A French teenager who was infected with HIV at birth has lived in good health an astonishing 12 years since she last took antiretroviral drugs, researchers say. The case — the longest-known example of a paediatric HIV patient living without ill effect after discontinuing treatment — adds to the overwhelming body of knowledge supporting the benefits of early treatment, and will help researchers to better understand why some patients with HIV can go into remission after ceasing treatment.
Scientists described the case of the unidentified girl, who is now 18 and a half years old, today (20 July) at the annual meeting of the International AIDS Society in Vancouver, Canada. She joins a select group of patients with HIV — such as the 'Mississippi baby'1 and the 'VISCONTI cohort' of 20 patients2 — who were treated early on in their infections, then discontinued treatment without immediate ill effects.
These patients are a very rare exception to the rule, doctors caution: the vast majority of patients with HIV who stop treatment experience a rebound in virus levels that, if left untreated, can harm their health.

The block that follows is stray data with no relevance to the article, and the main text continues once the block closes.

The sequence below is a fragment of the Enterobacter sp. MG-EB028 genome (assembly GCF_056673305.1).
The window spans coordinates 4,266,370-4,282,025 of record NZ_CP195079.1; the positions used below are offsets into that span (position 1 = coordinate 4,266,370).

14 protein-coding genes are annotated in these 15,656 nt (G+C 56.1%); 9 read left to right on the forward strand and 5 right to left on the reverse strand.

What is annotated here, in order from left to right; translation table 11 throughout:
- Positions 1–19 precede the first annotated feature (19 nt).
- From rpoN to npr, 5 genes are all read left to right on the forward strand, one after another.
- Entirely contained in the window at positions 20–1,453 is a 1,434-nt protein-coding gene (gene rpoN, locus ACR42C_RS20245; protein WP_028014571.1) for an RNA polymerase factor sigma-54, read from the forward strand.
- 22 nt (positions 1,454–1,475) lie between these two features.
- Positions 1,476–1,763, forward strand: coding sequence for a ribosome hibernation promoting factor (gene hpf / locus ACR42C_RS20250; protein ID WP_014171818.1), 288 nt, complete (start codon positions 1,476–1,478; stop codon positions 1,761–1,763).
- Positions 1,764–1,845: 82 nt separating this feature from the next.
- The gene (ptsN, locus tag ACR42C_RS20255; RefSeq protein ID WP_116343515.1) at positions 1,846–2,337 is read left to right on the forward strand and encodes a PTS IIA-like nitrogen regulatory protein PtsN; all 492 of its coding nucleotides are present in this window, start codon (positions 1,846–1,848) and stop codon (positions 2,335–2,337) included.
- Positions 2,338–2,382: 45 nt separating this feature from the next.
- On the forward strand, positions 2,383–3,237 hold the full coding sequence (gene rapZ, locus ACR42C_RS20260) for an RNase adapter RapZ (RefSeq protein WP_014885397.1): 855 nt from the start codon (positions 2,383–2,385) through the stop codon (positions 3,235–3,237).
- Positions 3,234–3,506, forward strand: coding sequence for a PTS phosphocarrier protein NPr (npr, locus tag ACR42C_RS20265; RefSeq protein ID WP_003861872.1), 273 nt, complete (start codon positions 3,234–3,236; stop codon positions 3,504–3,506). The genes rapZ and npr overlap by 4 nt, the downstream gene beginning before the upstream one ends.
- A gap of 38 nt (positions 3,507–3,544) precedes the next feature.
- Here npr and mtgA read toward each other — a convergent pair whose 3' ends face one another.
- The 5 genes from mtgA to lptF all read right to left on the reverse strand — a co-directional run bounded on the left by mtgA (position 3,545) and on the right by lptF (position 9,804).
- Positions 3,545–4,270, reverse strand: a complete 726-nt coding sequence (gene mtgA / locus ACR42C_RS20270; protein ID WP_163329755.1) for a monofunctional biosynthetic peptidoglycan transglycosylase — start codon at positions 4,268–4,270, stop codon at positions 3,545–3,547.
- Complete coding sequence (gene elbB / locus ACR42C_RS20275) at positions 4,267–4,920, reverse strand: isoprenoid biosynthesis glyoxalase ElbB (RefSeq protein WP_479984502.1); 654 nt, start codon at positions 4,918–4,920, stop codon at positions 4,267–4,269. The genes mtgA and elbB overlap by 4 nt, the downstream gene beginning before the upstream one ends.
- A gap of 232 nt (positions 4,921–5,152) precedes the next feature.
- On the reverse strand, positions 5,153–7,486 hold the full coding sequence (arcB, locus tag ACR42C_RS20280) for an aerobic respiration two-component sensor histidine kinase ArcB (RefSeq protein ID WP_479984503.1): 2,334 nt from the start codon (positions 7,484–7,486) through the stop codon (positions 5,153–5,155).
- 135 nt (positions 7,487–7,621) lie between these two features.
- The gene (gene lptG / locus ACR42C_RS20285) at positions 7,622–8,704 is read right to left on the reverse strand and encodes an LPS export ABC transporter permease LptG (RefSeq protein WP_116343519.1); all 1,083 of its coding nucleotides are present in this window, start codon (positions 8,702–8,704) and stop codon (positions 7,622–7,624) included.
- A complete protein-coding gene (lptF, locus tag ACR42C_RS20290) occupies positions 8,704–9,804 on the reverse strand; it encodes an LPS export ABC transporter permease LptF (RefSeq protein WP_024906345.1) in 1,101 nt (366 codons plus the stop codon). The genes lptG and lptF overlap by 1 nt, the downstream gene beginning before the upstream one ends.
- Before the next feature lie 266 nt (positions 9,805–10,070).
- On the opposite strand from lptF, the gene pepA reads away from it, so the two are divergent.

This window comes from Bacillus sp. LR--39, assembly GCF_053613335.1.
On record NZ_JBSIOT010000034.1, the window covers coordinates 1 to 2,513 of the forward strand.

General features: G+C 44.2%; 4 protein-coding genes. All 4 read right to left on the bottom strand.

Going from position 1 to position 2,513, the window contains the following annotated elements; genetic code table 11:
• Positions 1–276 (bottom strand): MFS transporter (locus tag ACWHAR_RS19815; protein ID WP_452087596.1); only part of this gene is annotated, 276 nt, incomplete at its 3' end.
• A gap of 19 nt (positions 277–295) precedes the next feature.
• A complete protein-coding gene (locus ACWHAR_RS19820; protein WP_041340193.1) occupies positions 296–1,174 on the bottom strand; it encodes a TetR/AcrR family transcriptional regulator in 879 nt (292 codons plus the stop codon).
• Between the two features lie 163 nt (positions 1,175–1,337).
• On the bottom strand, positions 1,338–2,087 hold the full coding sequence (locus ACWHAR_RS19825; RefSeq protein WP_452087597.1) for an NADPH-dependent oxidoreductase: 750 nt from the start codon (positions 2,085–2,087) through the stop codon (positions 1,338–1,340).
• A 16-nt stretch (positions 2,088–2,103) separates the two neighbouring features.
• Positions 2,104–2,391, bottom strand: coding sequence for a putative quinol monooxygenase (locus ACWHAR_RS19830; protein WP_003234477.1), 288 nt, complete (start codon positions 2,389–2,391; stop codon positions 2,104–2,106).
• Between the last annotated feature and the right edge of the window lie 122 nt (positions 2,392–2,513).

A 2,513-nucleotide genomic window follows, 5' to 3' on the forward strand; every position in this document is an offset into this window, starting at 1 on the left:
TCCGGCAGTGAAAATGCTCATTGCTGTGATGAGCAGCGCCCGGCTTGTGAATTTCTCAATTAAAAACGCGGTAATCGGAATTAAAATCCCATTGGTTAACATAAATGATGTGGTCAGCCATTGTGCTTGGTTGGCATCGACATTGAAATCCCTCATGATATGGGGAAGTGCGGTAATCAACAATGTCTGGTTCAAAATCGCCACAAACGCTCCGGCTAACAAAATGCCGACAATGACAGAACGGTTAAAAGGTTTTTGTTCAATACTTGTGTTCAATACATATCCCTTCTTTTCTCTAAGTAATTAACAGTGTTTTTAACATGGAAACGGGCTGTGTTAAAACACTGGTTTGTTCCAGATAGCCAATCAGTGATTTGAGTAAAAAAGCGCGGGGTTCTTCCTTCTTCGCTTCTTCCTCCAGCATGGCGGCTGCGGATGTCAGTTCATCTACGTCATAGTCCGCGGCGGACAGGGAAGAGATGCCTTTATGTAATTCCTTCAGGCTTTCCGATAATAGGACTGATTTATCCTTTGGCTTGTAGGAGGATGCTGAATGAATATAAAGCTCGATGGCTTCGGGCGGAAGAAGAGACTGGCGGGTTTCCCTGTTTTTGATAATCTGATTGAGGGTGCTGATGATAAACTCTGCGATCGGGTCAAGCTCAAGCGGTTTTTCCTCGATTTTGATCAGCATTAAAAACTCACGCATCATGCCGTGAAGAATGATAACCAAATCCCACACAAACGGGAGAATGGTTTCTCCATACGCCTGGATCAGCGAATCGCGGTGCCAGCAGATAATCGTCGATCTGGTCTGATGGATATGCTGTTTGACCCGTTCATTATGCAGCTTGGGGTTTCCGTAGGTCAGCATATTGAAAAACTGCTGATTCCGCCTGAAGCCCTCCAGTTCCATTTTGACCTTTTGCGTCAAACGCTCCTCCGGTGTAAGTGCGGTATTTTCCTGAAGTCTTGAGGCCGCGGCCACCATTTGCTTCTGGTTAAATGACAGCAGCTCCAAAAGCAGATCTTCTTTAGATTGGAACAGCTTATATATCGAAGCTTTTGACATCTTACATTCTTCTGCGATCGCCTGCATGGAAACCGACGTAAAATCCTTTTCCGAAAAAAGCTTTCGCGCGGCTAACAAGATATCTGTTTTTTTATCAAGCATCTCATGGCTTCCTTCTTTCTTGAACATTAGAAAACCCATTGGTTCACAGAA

“It’s an intriguing case, but it’s a very unique and unusual outcome,” says physician and virologist Deborah Persaudhttp://persaudlab.jhmi.edu/faculty-staff/deborah-persaud-md of Johns Hopkins Children’s Center in Baltimore, Maryland, who first reported on the Mississippi baby in 2013. “We’ve had many kids who are treated for years, then go off treatment and rebound, so the global message is still that kids should stay on treatment.”
Nature 523, 391–392 (23 July 2015) doi:10.1038/nature.2015.17951